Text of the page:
A group of about two dozen people gathered Monday at the Kosciusko County Courthouse to protest the Supreme Court’s decision on Friday to overturn Roe v. Wade.
America Benietz said she and her cousin, while not with a particular group, were tired of what was happening and felt it wasn’t right in what the government was doing “in trying to control our bodies.”
Benietz said she and her cousin made a flyer and posted it online and sent it to a couple people Monday.
The protest started at 5 p.m. and Zoie Bella, of Voices Against Injustice, said she was hoping the protest would go to about 8 p.m. Most of the protestors were from Kosciusko County and postings for Monday’s protest encouraged anyone to join, Bella said.
Benietz said she hopes people understand what is going on. She said Roe v. Wade protects other areas, such as interracial marriage, and she doesn’t feel it was right the Supreme Court overturned Roe v. Wade. She hopes the government will reconsider protecting abortion rights after protests. She thinks the protests will have to be long-term.
One protestor, going by the name Cassidy, said she was protesting because she feels she should have the right to her body because she owns it. She also said she believes abortion rights should be human rights.
Cassidy said she hopes more awareness comes out of the protests around the overturning of Roe v. Wade. The kind of awareness she hopes comes out of the protests includes people being more aware of the number of people who need abortion services, because it should be a health care issue and not something the government wants to regulate, she said.
A protestor going by Amanda said she was protesting because people think “they have the right to take away a basic human right away from me.” She said she didn’t think people should be making decisions for people they don’t know personally. She said she thinks that something shouldn’t be taken away from a person if that person doesn’t want that right taken away.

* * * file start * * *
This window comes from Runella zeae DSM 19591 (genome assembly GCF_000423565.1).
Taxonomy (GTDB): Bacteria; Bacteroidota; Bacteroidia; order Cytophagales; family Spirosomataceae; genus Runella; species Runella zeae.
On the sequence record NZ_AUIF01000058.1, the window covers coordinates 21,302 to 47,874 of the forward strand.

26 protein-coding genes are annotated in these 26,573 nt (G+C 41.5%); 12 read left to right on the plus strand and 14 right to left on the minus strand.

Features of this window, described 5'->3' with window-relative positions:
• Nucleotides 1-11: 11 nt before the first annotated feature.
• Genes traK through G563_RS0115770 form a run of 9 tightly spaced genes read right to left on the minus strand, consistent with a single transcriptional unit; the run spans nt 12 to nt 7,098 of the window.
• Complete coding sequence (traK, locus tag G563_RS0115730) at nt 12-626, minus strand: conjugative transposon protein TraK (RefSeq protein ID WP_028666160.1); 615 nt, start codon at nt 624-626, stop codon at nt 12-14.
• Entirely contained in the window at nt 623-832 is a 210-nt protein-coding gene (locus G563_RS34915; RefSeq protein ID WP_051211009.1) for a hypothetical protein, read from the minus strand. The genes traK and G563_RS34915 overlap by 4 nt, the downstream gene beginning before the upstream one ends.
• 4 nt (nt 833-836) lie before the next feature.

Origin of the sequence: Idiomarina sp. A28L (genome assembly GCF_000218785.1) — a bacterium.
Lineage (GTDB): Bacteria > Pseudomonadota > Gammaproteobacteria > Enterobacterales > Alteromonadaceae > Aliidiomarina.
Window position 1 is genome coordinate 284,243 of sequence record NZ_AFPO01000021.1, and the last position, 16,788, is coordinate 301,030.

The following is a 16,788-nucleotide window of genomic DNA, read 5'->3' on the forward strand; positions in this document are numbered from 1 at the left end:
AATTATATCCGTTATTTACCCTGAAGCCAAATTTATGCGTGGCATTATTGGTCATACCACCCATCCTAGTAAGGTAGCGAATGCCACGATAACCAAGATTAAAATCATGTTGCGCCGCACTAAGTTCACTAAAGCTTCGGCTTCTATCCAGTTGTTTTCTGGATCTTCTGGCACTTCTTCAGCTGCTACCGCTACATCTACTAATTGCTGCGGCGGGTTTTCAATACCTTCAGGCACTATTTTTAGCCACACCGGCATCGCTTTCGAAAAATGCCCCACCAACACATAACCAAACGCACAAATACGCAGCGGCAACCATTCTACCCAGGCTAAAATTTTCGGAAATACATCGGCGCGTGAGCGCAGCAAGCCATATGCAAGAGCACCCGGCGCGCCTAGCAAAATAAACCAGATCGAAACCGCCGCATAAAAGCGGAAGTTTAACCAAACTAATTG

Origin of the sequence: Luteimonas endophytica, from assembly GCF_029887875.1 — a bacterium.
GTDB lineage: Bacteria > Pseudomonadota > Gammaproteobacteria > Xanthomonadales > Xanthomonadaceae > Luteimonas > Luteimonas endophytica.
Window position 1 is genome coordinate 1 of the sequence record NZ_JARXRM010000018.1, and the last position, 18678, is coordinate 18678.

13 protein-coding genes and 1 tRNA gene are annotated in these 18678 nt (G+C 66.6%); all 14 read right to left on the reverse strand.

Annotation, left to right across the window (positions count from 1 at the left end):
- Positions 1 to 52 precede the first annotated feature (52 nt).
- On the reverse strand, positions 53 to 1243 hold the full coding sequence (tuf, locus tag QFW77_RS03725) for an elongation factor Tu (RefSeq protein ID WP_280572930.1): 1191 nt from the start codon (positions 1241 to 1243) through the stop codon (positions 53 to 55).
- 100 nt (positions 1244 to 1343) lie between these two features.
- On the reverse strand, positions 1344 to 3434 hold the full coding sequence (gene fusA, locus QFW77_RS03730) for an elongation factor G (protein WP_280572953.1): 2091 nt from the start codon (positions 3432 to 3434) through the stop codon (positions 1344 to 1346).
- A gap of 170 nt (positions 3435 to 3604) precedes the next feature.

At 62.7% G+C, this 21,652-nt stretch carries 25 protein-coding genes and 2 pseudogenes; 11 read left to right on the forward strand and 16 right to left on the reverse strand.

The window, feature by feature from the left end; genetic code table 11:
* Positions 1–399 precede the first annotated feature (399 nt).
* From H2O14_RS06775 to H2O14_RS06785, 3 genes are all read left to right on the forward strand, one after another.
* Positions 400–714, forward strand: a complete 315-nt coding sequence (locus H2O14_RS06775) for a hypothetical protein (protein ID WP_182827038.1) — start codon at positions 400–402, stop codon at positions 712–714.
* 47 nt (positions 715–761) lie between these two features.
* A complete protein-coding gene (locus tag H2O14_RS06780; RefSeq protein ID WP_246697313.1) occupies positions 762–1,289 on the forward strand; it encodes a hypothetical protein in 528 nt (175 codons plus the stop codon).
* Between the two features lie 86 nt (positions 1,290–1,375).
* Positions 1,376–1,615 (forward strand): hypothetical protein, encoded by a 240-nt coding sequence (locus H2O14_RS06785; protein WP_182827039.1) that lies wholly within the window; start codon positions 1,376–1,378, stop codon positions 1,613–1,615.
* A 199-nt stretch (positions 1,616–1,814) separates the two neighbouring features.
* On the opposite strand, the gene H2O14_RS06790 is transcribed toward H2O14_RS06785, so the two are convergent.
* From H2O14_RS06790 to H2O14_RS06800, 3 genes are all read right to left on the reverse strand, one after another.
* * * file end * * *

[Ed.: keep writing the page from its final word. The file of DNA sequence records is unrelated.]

She hopes more education comes out of the protests about abortion, anatomy and anything along those lines. She said she truly hopes things changes after the protests to help improve the quality of life and people’s well-being. She said she doesn’t have the right to tell anyone what to do and no one has the right to tell her what to do.
Roxanne Coffelt said she’s never had an abortion, nor will she ever. However, she’s waited her entire life to have equal rights, and she’s still waiting.
She said she’s angry and wants her rights. She also said she doesn’t want her granddaughters to have to go through having a rapist’s child and fighting that person for custody.
She doesn’t think anything’s going to come out of protesting. The Indiana Legislature is going to do what the Indiana Legislature is going to do, she said. She did say maybe the more people protest, maybe the sooner something will happen to protect abortion rights.
Bella said she hopes Gov. Eric Holcomb will take steps “to actually protect us instead of harming us.” She thinks the chances are very low as Holcomb is very pro-life and several government officials put their statements out about their opinion.
“We’re out here to tell him we do have a choice. This isn’t the 1950s. It is 2022 and so we’re only getting older and we don’t need to be dealing with this s***,” Bella said.
Bella said she hopes federal laws come out of the protests to protect “our right to choose to have a family or not.” She thinks the chance of that is pretty strong if the Biden administration decides to do that, but they will have to get their hands dirty.
Bella said Voices against Injustice is going to try to get some people to protest Right To Life of North Central Indiana, 630 S. Buffalo St., #3, Warsaw, but she didn’t say when.